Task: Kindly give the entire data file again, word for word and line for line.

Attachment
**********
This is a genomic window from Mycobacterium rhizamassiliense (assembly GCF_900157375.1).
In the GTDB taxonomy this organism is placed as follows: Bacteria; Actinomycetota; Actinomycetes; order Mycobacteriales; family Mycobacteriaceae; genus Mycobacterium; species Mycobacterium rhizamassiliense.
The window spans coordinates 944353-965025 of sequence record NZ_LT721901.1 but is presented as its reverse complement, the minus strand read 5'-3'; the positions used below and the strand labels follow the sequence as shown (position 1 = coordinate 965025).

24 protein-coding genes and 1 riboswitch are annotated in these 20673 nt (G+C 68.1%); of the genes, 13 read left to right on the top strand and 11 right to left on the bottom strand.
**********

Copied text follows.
This is a genomic window from Mycobacterium rhizamassiliense (assembly GCF_900157375.1).
In the GTDB taxonomy this organism is placed as follows: Bacteria; Actinomycetota; Actinomycetes; order Mycobacteriales; family Mycobacteriaceae; genus Mycobacterium; species Mycobacterium rhizamassiliense.
The window spans coordinates 944353-965025 of sequence record NZ_LT721901.1 but is presented as its reverse complement, the minus strand read 5'-3'; the positions used below and the strand labels follow the sequence as shown (position 1 = coordinate 965025).

24 protein-coding genes and 1 riboswitch are annotated in these 20673 nt (G+C 68.1%); of the genes, 13 read left to right on the top strand and 11 right to left on the bottom strand.